My latest novel, "The Truth Beyond the River", released in July 2020. 


“And ye shall know the truth, and the truth shall make you free.” 

John 8:32 Version (KJV)
 
A young reporter looking for her big break.
A Vietnam vet fighting a new war.
Two aging monks trying to keep the peace.
Will they find the truth beyond the river?

Lieutenant Tommy Lightfoot has returned home from the Vietnam War a changed man. He and his fellow Native American warriors begin a new war – claiming a piece of property which they feel was wrongfully taken from their ancestors.

On that land along a river sits an abandoned monastery, watched over by Cecil, 

an elderly monk.

When the editor of a big city newspaper hears of the takeover, he sends his newest reporter to cover it. Teresa has only been chosen because of her looks – a black braid and a Spanish-American heritage. Before she even arrives at the monastery, she fears she is in over her head.

When she meets Tommy and Cecil, she wonders if she will ever be able to

uncover the truth or if it will float down the river, beyond the grasp of them all.

Writer, Speaker, Blogger

My personal notes on this book.


I grew up in the turbulent sixties and seventies. Like the rest of the working-class families of that time, Dad, Mom, and us kids ate dinner around the kitchen table every night, and invariably the nightly news was on the TV. For some reason, a few things from those evening broadcasts etched an indelible picture in my brain. The famine in Ethiopia. The Vietnam War. And even the commercials. Ads for the Peace Corps—“The toughest job you’ll ever love.”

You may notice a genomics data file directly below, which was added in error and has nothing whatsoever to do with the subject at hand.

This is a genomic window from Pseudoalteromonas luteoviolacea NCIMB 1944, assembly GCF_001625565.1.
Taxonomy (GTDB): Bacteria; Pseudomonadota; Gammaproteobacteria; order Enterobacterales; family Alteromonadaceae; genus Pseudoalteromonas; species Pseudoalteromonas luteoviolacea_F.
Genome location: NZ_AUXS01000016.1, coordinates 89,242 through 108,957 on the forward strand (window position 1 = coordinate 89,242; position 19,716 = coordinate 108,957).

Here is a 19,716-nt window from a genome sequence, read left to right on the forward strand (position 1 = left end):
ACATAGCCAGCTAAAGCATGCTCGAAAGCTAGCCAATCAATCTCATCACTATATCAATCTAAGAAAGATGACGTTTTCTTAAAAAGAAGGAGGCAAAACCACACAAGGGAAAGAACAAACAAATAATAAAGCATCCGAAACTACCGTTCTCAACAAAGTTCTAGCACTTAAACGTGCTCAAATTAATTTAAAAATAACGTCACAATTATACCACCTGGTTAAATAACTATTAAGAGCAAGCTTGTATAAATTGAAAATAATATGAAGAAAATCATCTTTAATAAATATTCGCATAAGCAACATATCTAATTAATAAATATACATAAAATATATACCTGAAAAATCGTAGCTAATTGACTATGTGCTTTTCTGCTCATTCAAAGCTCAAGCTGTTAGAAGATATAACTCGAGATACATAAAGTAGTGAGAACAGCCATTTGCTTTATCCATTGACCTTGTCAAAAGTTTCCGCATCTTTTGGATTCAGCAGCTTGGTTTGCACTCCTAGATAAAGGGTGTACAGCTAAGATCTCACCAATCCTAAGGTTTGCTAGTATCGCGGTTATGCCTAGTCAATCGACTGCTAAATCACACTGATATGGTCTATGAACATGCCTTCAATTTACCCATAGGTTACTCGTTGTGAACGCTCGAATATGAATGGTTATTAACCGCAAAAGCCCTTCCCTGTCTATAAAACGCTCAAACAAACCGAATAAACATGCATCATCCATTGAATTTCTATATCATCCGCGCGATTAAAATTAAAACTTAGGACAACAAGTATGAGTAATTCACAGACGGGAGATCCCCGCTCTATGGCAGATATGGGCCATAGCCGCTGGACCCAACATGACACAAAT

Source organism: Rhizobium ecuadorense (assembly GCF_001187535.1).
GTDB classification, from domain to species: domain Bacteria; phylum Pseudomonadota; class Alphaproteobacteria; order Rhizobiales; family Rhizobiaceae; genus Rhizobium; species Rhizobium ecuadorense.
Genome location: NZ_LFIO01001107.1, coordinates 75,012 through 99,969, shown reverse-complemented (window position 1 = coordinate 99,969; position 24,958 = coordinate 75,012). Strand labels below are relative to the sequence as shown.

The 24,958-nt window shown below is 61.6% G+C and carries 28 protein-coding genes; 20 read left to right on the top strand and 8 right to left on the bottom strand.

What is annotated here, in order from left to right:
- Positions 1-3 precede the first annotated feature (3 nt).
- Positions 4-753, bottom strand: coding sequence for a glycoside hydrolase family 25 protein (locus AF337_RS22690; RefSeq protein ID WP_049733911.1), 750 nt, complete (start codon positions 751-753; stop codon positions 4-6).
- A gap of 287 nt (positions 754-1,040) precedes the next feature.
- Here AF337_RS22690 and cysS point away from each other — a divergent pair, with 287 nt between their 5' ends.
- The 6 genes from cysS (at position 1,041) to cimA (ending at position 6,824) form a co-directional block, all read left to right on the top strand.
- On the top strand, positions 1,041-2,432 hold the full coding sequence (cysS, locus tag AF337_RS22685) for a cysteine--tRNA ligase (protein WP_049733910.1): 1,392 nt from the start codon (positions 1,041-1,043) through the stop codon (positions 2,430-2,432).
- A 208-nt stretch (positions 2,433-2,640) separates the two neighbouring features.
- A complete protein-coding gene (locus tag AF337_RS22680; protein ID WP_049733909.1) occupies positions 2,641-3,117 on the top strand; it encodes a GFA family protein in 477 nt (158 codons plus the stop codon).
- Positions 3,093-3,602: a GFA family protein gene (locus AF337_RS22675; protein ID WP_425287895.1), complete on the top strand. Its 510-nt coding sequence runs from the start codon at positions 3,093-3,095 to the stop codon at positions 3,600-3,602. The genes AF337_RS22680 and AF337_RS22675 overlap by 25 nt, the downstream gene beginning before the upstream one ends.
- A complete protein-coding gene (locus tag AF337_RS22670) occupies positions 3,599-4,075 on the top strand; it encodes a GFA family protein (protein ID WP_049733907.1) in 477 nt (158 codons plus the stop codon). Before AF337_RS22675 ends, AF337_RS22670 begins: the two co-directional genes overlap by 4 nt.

I had just turned thirteen years old when the local news showed footage of a grand old building, a fortress in the woods. It had been taken over by a band of renegade Indians and for the next month, I remained fascinated by those events, mostly by that building where it was playing out. The fascination mostly lay in the fact that this place was less than one hundred miles away from where I lived and how it was that I had never seen or even heard of this structure.

When the Alexian Brothers Novitiate was taken over by members of the Menominee Warrior Society on New Year’s Day, 1975, my young imagination was sparked. I didn’t care so much about the politics or the history or the details; I just wanted to visit that building.

It would take me over forty years to cross the property line, to walk along the driveway overgrown with grass, to witness the grand old building long abandoned, burned out, and vandalized. But those block walls still had a story to tell. The Red River just past the big house whispered to me. Even the wind in the maples had something to add.


The made-up characters of Tommy, Teresa, Cecil, and the others all wanted their fictional stories told. Who was I to keep them to myself?